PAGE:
The carved house Te Hau-ki-Tūranga, from Ōrākaiapu near Gisborne, was built in the 1840s by Raharuhi Rukupō and others of the Rongowhakaata iwi. In 1867 Native Minister James Richmond confiscated the house. It was taken to Wellington and placed in the Colonial Museum, despite protests by Rongowhakaata. The house was still at the Museum of New Zealand Te Papa Tongarewa in 2011, the year the Crown finally agreed that it would be returned to Rongowhakaata by 2017.
The labels museums used to describe taonga changed through time. In the late 18th and early 19th centuries the earliest collections of taonga entered the British Museum as ‘artificial curiosities of the South Pacific’. From the mid-19th century, as traditional Māori society began breaking down under the pressure of land alienation, Pākehā collectors easily acquired taonga and ancestral human remains. Māori items were displayed to local and overseas audiences as ‘primitive curios’ of a declining noble race, which was seen as inevitably giving way to British colonial progress.
By the 1920s anthropology was the dominant discipline for the scientific study of the human race. Taonga became specimens that were collated, exhibited and compared, as examples of ethnography, ethnology or natural history. Archaeology offered yet another new label to explain taonga: ‘primitive artefacts’.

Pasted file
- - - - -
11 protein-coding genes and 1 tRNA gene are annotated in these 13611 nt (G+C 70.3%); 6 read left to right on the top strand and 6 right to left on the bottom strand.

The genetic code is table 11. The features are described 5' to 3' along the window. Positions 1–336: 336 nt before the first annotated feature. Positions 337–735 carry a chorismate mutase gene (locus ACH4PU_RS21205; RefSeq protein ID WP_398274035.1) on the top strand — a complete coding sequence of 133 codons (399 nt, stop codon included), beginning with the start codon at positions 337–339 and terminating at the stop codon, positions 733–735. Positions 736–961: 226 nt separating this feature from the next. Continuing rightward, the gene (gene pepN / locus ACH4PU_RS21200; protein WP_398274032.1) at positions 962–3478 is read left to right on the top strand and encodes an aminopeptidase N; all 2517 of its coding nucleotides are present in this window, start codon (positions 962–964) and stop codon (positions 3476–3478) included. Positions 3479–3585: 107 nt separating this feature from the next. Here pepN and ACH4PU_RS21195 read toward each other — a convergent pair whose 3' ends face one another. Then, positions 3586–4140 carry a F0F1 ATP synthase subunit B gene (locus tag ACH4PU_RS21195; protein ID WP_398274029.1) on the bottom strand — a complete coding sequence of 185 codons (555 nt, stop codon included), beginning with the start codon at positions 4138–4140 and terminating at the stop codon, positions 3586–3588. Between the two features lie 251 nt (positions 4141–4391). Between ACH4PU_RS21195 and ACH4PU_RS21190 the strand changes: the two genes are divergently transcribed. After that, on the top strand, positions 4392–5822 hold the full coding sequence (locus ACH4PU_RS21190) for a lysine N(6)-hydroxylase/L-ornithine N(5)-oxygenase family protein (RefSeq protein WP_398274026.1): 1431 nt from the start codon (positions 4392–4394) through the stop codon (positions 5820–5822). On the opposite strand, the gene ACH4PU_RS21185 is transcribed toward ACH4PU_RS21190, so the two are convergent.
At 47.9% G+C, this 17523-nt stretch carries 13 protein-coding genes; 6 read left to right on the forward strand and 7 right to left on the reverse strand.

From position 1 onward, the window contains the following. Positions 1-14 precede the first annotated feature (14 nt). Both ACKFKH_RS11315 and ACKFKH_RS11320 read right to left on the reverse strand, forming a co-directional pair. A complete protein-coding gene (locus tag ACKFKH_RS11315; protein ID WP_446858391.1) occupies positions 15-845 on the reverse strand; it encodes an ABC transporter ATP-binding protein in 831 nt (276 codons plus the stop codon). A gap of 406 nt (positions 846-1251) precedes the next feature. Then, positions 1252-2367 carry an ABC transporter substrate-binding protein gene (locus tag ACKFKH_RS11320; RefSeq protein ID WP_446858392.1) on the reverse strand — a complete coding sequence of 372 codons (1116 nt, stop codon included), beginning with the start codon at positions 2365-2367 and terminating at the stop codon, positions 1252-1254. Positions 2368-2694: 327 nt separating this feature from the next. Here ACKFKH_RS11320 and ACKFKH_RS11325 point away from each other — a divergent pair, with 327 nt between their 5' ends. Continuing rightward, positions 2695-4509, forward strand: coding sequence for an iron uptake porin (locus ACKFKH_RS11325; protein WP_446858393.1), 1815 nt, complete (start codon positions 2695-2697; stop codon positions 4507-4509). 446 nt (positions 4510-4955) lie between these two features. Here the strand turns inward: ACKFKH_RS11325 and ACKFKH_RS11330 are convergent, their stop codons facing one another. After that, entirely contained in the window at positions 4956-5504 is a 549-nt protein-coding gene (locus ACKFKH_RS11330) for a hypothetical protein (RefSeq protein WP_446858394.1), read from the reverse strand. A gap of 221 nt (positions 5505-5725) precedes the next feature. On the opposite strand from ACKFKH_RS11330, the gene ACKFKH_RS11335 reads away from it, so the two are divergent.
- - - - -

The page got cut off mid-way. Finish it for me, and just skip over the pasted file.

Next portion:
In the 1960s the modern art world, led by United States galleries, used taonga as examples of ‘primitive art’. Museums responded in the 1980s, labelling taonga as Māori art. What remained constant, throughout the many changes of how taonga were described by museums, was the way in which they were exhibited. Each era of labels for taonga gave a more accurate description of the belief systems of colonial nations than it did of the originating values of the Māori communities that created them. At the heart of these originating values, ignored by museums, were the obligations of reciprocity that went with the gifting of taonga.
Despite the succession of ways that museums presented taonga (treasures), always with colonial Pākehā interpretations, Māori enthusiastically engaged with New Zealand’s museums. This engagement was, however, always for their own purposes. In the late 19th and early 20th century a number of Māori leaders and experts collaborated with Pākehā scholars, collectors and curators to preserve their people’s heritage. In the 1870s and 1880s Paora Tūhaere of Ngāti Whātua facilitated the safekeeping, at Auckland Museum, of Te Toki-a-Tapiri, a war canoe of great mana associated with many tribes.
There were a number of other examples of Māori using museums to protect their heritage: